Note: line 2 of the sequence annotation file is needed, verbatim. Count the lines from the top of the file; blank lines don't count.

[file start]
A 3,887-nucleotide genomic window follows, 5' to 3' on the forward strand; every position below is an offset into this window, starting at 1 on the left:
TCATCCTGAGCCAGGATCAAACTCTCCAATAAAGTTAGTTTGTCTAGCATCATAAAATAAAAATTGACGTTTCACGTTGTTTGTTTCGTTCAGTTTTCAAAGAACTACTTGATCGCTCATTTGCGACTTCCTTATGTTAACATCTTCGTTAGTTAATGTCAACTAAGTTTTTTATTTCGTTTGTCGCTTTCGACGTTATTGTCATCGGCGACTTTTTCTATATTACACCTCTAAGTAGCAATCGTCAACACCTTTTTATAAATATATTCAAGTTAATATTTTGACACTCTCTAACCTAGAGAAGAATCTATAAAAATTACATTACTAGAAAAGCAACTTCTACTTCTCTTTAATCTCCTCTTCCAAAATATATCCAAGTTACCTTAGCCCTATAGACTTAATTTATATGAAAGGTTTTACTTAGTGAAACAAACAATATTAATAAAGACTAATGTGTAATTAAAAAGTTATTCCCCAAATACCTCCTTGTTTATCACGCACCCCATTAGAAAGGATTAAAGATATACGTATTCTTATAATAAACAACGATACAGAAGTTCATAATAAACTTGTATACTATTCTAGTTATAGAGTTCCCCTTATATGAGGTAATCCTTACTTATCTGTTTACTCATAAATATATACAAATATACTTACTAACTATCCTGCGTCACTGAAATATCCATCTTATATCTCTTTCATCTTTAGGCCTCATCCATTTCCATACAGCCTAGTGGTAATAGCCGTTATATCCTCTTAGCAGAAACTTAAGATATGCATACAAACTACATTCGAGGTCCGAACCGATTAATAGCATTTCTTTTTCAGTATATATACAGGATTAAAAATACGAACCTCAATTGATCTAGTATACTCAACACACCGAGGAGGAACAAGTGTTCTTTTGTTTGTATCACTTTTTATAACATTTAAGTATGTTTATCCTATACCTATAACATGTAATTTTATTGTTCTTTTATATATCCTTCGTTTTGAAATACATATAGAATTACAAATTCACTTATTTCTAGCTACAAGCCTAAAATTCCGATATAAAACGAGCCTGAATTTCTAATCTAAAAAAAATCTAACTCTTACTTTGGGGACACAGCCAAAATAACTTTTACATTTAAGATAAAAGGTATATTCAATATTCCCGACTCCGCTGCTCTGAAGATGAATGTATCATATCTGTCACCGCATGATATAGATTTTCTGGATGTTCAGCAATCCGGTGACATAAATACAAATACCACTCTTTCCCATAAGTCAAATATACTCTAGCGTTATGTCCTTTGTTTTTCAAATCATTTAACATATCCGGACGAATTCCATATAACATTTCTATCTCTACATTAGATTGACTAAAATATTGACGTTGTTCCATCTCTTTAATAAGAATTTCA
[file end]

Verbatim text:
TCATCCTGAGCCAGGATCAAACTCTCCAATAAAGTTAGTTTGTCTAGCATCATAAAATAAAAATTGACGTTTCACGTTGTTTGTTTCGTTCAGTTTTCAAAGAACTACTTGATCGCTCATTTGCGACTTCCTTATGTTAACATCTTCGTTAGTTAATGTCAACTAAGTTTTTTATTTCGTTTGTCGCTTTCGACGTTATTGTCATCGGCGACTTTTTCTATATTACACCTCTAAGTAGCAATCGTCAACACCTTTTTATAAATATATTCAAGTTAATATTTTGACACTCTCTAACCTAGAGAAGAATCTATAAAAATTACATTACTAGAAAAGCAACTTCTACTTCTCTTTAATCTCCTCTTCCAAAATATATCCAAGTTACCTTAGCCCTATAGACTTAATTTATATGAAAGGTTTTACTTAGTGAAACAAACAATATTAATAAAGACTAATGTGTAATTAAAAAGTTATTCCCCAAATACCTCCTTGTTTATCACGCACCCCATTAGAAAGGATTAAAGATATACGTATTCTTATAATAAACAACGATACAGAAGTTCATAATAAACTTGTATACTATTCTAGTTATAGAGTTCCCCTTATATGAGGTAATCCTTACTTATCTGTTTACTCATAAATATATACAAATATACTTACTAACTATCCTGCGTCACTGAAATATCCATCTTATATCTCTTTCATCTTTAGGCCTCATCCATTTCCATACAGCCTAGTGGTAATAGCCGTTATATCCTCTTAGCAGAAACTTAAGATATGCATACAAACTACATTCGAGGTCCGAACCGATTAATAGCATTTCTTTTTCAGTATATATACAGGATTAAAAATACGAACCTCAATTGATCTAGTATACTCAACACACCGAGGAGGAACAAGTGTTCTTTTGTTTGTATCACTTTTTATAACATTTAAGTATGTTTATCCTATACCTATAACATGTAATTTTATTGTTCTTTTATATATCCTTCGTTTTGAAATACATATAGAATTACAAATTCACTTATTTCTAGCTACAAGCCTAAAATTCCGATATAAAACGAGCCTGAATTTCTAATCTAAAAAAAATCTAACTCTTACTTTGGGGACACAGCCAAAATAACTTTTACATTTAAGATAAAAGGTATATTCAATATTCCCGACTCCGCTGCTCTGAAGATGAATGTATCATATCTGTCACCGCATGATATAGATTTTCTGGATGTTCAGCAATCCGGTGACATAAATACAAATACCACTCTTTCCCATAAGTCAAATATACTCTAGCGTTATGTCCTTTGTTTTTCAAATCATTTAACATATCCGGACGAATTCCATATAACATTTCTATCTCTACATTAGATTGACTAAAATATTGACGTTGTTCCATCTCTTTAATAAGAATTTCA